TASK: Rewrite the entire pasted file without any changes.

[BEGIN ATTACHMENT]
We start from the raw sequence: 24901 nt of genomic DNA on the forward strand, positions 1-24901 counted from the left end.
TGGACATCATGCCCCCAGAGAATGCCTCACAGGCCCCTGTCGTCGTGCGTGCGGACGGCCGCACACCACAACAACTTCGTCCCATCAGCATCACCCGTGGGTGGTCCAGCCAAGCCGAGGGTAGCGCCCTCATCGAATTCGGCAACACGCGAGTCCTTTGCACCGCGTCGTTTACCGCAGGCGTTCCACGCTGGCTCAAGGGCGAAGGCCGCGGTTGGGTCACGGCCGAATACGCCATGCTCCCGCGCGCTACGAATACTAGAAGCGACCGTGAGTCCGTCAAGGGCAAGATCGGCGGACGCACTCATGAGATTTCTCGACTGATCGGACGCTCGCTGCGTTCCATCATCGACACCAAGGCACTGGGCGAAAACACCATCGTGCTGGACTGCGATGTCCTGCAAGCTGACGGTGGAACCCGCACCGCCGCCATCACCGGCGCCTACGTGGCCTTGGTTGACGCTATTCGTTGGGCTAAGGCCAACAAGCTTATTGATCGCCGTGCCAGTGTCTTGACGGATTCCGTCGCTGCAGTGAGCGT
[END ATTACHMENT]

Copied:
We start from the raw sequence: 24901 nt of genomic DNA on the forward strand, positions 1-24901 counted from the left end.
TGGACATCATGCCCCCAGAGAATGCCTCACAGGCCCCTGTCGTCGTGCGTGCGGACGGCCGCACACCACAACAACTTCGTCCCATCAGCATCACCCGTGGGTGGTCCAGCCAAGCCGAGGGTAGCGCCCTCATCGAATTCGGCAACACGCGAGTCCTTTGCACCGCGTCGTTTACCGCAGGCGTTCCACGCTGGCTCAAGGGCGAAGGCCGCGGTTGGGTCACGGCCGAATACGCCATGCTCCCGCGCGCTACGAATACTAGAAGCGACCGTGAGTCCGTCAAGGGCAAGATCGGCGGACGCACTCATGAGATTTCTCGACTGATCGGACGCTCGCTGCGTTCCATCATCGACACCAAGGCACTGGGCGAAAACACCATCGTGCTGGACTGCGATGTCCTGCAAGCTGACGGTGGAACCCGCACCGCCGCCATCACCGGCGCCTACGTGGCCTTGGTTGACGCTATTCGTTGGGCTAAGGCCAACAAGCTTATTGATCGCCGTGCCAGTGTCTTGACGGATTCCGTCGCTGCAGTGAGCGT